By Charlene C. Duline
What is an American? Americans cannot be categorized. Each one is vastly different, and yet each is the same. It’s the quirky, crazy things that make Americans what they are proudest of being: American. They are brave, creative, compassionate, and silly. Sometimes they are all of those things at the same time. Americans are a melange of colors, cultures, and creeds, but all believe in the law of the land that defines America: liberty and justice for all.
Americans want to be loved and admired. They are arguably among the most envied, the most imitated, and the most hated people in the world. They are distinctive in their dress or undress, their often-strident voices, their love for the underdog, their idiosyncrasies, and their fierce independence. They believe that with the honor and privilege of being part of a great democracy comes an obligation to fight for the same rights for everyone else on planet earth. They willingly send their first-born or only-born to distant lands to defend and help those less fortunate. Americans treasure their traditional values of freedom of the press, of speech, of religion, and of individual rights. They believe that to disagree with their leaders is as natural as taking the next breath. Americans believe in the dignity of hard work and they know with an inborn certainty that with hard work anything can be achieved. Americans worship, or not, as their spirit dictates, but they demand the freedom to do either, and they defend everybody else’s right to do the same.
Slavery and segregation are an ugly part of American history, but the nation rose from the horrors of that shameful past and through laws and the goodwill of most Americans, established the goal of liberty and justice for every American, no matter the color or creed.
Americans are people of great humanity with a unique sense of justice and fair play. They are patriotic to a fault, and are at their best in times of adversity. An outrage committed against one American in a foreign country is one committed against all Americans, and the country bonds in solidarity. In times of great tragedy they come together in anger and grief to demonstrate their support for the fallen, and to make a potent statement of their pride in being Americans.
Americans are an extremely generous and giving people. They reach out to the world through government agencies, UN agencies, and private exchange groups, and are among the first to assist in relief efforts in any part of the world. They are the people some love to hate; however, on a one-on-one basis, most nationalities love Americans. The success of the Peace Corps demonstrates that. Young and old Americans take their expertise abroad, and spend two years living in rustic conditions, endeavoring to uplift the lives of the poor by demonstrating what can be accomplished with meager resources. In return, the volunteers learn about other cultures, are sensitized to the poor, and they discover that feet were indeed made for walking.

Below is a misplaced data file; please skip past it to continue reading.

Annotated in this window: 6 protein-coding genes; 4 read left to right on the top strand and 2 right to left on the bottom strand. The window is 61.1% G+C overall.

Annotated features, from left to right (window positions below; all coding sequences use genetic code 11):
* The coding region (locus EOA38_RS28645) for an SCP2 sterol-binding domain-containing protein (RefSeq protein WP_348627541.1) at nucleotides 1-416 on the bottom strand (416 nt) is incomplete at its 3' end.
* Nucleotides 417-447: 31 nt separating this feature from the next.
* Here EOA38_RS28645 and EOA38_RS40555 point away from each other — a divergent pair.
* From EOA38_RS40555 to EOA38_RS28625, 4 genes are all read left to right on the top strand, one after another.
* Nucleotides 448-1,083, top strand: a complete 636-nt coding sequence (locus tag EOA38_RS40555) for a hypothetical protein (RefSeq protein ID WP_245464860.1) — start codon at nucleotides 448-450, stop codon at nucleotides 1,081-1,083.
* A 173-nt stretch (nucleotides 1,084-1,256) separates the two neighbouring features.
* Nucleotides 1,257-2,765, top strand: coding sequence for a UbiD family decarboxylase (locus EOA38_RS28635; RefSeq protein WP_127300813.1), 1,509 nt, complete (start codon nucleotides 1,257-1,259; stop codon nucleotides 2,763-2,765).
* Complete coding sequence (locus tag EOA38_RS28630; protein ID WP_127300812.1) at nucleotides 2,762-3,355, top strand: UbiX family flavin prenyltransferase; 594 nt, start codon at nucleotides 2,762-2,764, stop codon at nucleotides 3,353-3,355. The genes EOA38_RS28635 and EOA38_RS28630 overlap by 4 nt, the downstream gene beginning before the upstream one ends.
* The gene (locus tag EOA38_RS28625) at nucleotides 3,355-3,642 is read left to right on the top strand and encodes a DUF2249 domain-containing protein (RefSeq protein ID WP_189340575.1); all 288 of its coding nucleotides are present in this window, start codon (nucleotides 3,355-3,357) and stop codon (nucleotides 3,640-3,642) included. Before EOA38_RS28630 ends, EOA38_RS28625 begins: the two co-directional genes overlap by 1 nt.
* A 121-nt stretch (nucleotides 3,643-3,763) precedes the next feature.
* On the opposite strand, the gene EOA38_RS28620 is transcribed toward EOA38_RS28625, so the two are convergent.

Americans want to live well, and obsess over how to live extremely well. Americans are contradictory. Families love to eat out, yet they search for restaurants that feature “home cooking,” and, as at home, they want “all you can eat.” Americans have a love affair with their cars and enjoy hitting the open road. There is a strange reluctance to get out of their cars until they get back home. For that reason there are drive-up banks, drive-up restaurants, drive-up telephones, drive-up dry cleaners, and someone is working on a gadget to enable Americans to pump gas without getting out of the car.
The bywords of the younger generations are “wash and wear,” “carry out,” and the all-time favorite, “buy now-pay later.” Instant gratification is the order of the day. Americans no longer carry money, but prefer plastic credit cards that they use to pay for groceries, movies, fast foods, clothing, the mortgage, in short, everything.
Americans visiting other countries are sometimes gregarious, loud, and obnoxious. This usually comes from feelings of inadequacy in not knowing the local language. English is not the official language of the United States; however, this news does not decrease Americans’ insistence that everyone coming to their shores, or even in their own countries, should speak English.
Perhaps the French invented perfume, but Americans have the market on deodorants. While some cultures might prefer natural body odors to the use of deodorants, Americans have an anathema to body odors – their own and anybody else’s. They are personally offended if they get a whiff of anything from anybody that doesn’t have soap, spices or flowers in its name. That might help to explain the other oddity to foreigners. Americans do not want people to stand too close to them; they value their space. When an American talks to a foreign visitor, they stand several feet from the visitor. This causes the visitor to get closer. The American inches backward, and this weird dance continues until a wall is reached. At that point the American makes a hasty exit.
When Americans say, “Time is money,” they mean it. They want to meet, greet, and get on with the business at hand. They do not mean to be rude; they just don’t want to waste time. In some cultures it is customary to meet, sip tea, inquire about the person’s nephew’s cousin’s step-uncle, and current events on Mars. By the time the foreign person asks about the American’s fifth cousin’s niece, his eyes have glazed over.
Such are the ways of Americans, a people courageous, gentle, noble, warm, funny, generous, and above all, quirky – the ultimate word that can be used to adequately describe those who proudly call themselves Americans.